While perhaps there are gradations and sometimes it is sufficient to point out the primary contributing anomaly, in this case, we feel it is helpful to outline more than one.
As indicated earlier, we were aware of vulnerabilities with ImageMagick stack v1.0.0 and contained potential harm by:
Running our processes as a non-privileged user
This failsafe gave way when we introduced a new process runner earlier this year. In an attempt to mitigate slow meta reading, we wanted to better utilize the multi-core capabilities of our encoding machines and parallelize this work by starting several instances of the same process. In order to do this, we implemented an existing orchestrator that had already seen a great deal of usage in production.
However, when migrating to the new supervisor, we failed to make sure that it was still starting its processes under the user that has no privileges. Instead, it was starting the meta scanning processes as the
ubuntu user, which has the privilege to access more files and even to become
root. This went unnoticed for two reasons: A) we did not have monitoring in production that made sure our processes are still running as the limited user and B) in development and testing, we run everything under the same user for convenience, so this situation would look like business as usual to most developers.
Scanning SVG (and similar) images
Our filtering that would reject malicious payloads scans for all possible attack vectors, but failed to recursively do so for includes. SVG files can refer to other files with the intention to inline them. SVG files are much like HTML files in that sense: a grab bag of XML tags outlining how things should be rendered, potentially even including other images as part of it. While other hackers chose to directly deliver malicious payloads, Sergey decided to upload a valid SVG that referred to another file containing the malicious system commands. He masked this include and gave it a .jpeg extension, further tricking our system into believing this was safe to pass on to ImageMagick.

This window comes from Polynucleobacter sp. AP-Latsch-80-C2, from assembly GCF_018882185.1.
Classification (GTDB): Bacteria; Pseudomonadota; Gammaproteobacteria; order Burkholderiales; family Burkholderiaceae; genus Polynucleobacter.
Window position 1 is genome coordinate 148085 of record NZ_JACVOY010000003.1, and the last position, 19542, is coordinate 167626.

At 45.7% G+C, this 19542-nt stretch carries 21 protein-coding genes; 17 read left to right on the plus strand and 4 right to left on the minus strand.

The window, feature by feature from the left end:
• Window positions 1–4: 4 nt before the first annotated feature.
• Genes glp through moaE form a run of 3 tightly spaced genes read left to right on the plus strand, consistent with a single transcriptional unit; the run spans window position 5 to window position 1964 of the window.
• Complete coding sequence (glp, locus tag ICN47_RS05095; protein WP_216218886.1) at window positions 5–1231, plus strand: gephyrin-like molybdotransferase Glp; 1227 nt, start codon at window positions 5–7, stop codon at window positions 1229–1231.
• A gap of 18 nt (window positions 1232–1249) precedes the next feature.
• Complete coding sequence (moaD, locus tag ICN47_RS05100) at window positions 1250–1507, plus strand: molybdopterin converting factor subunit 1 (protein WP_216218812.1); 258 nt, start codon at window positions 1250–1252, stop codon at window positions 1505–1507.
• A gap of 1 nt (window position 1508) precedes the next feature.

Sergey responsibly disclosed this issue and did not steal or delete any data. It is, of course, possible that another hacker exploited this vulnerability before Sergey found out about it, and did steal or delete data. Our investigation reveals zero evidence in that direction, but it cannot be ruled out completely.
If a malicious hacker did use this exploit and successfully obtained root access to an encoding machine, they would have been able to:
- Inspect temporary files. These files consist of either the input or output of a Robot and exist briefly on the encoding machine. Temporary files are named by UUIDv4 without dashes, however, and cannot be traced back to the original user or customer.
- Access Transloadit’s S3 buckets
A small positive during this startling discovery is that a few years earlier, we had already limited what our encoding machines have access to. So, even with root access, machines would not be able to get access to AWS resources (besides S3), our database, or our customers’ secrets.
Naturally, we immediately:
- Improved our filtering to accommodate for externally-referenced malicious payloads and are no longer allowing this rare type of image on a vulnerable stack. The Assembly now ends in an error and throws a warning asking you to upgrade to stack v2.0.3.
- Removed the new supervisor process and restored running our process as a non-privileged user, adding monitoring to production so that we get paged should this ever change again.
- Created a C library that prevents ImageMagick from making any network request on its own.
- Rotated all of our keys (e.g., to our own S3 buckets) and limited IAM access for the encoding machines even further to now only have write access to the few buckets that it needs (e.g., tmp.transloadit.com). We also made key rotation much easier, so we can do this in a heartbeat as a general precaution.